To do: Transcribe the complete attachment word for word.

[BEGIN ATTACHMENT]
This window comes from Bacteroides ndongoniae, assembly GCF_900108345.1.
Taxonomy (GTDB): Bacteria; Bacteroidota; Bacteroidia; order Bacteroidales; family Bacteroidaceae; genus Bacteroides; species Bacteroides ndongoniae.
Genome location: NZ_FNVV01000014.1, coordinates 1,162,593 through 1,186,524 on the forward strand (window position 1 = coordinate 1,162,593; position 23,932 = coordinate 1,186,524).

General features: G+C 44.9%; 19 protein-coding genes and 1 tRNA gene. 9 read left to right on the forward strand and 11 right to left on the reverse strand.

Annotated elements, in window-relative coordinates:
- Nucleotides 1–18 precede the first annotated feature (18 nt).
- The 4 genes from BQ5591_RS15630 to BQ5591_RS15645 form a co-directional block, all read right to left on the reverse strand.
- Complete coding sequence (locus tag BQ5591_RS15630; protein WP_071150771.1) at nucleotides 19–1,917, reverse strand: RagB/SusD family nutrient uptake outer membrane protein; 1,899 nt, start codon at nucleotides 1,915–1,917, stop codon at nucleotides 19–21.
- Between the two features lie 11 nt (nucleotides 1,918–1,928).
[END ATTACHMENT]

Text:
This window comes from Bacteroides ndongoniae, assembly GCF_900108345.1.
Taxonomy (GTDB): Bacteria; Bacteroidota; Bacteroidia; order Bacteroidales; family Bacteroidaceae; genus Bacteroides; species Bacteroides ndongoniae.
Genome location: NZ_FNVV01000014.1, coordinates 1,162,593 through 1,186,524 on the forward strand (window position 1 = coordinate 1,162,593; position 23,932 = coordinate 1,186,524).

General features: G+C 44.9%; 19 protein-coding genes and 1 tRNA gene. 9 read left to right on the forward strand and 11 right to left on the reverse strand.

Annotated elements, in window-relative coordinates:
- Nucleotides 1–18 precede the first annotated feature (18 nt).
- The 4 genes from BQ5591_RS15630 to BQ5591_RS15645 form a co-directional block, all read right to left on the reverse strand.
- Complete coding sequence (locus tag BQ5591_RS15630; protein WP_071150771.1) at nucleotides 19–1,917, reverse strand: RagB/SusD family nutrient uptake outer membrane protein; 1,899 nt, start codon at nucleotides 1,915–1,917, stop codon at nucleotides 19–21.
- Between the two features lie 11 nt (nucleotides 1,918–1,928).